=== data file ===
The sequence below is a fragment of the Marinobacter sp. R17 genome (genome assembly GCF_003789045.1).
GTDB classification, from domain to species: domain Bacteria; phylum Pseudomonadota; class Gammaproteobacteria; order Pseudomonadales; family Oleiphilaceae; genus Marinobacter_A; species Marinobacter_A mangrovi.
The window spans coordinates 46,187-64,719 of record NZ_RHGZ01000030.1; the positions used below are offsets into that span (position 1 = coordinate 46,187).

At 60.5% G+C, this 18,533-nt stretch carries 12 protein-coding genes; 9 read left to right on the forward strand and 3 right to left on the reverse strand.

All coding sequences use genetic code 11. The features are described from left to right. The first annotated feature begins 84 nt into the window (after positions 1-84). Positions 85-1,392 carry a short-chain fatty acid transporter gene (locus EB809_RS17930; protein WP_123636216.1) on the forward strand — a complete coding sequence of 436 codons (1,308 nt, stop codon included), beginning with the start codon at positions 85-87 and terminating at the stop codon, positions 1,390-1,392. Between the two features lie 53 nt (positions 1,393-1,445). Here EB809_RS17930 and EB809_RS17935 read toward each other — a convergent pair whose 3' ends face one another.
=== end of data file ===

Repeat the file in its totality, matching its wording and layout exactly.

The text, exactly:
The sequence below is a fragment of the Marinobacter sp. R17 genome (genome assembly GCF_003789045.1).
GTDB classification, from domain to species: domain Bacteria; phylum Pseudomonadota; class Gammaproteobacteria; order Pseudomonadales; family Oleiphilaceae; genus Marinobacter_A; species Marinobacter_A mangrovi.
The window spans coordinates 46,187-64,719 of record NZ_RHGZ01000030.1; the positions used below are offsets into that span (position 1 = coordinate 46,187).

At 60.5% G+C, this 18,533-nt stretch carries 12 protein-coding genes; 9 read left to right on the forward strand and 3 right to left on the reverse strand.

All coding sequences use genetic code 11. The features are described from left to right. The first annotated feature begins 84 nt into the window (after positions 1-84). Positions 85-1,392 carry a short-chain fatty acid transporter gene (locus EB809_RS17930; protein WP_123636216.1) on the forward strand — a complete coding sequence of 436 codons (1,308 nt, stop codon included), beginning with the start codon at positions 85-87 and terminating at the stop codon, positions 1,390-1,392. Between the two features lie 53 nt (positions 1,393-1,445). Here EB809_RS17930 and EB809_RS17935 read toward each other — a convergent pair whose 3' ends face one another.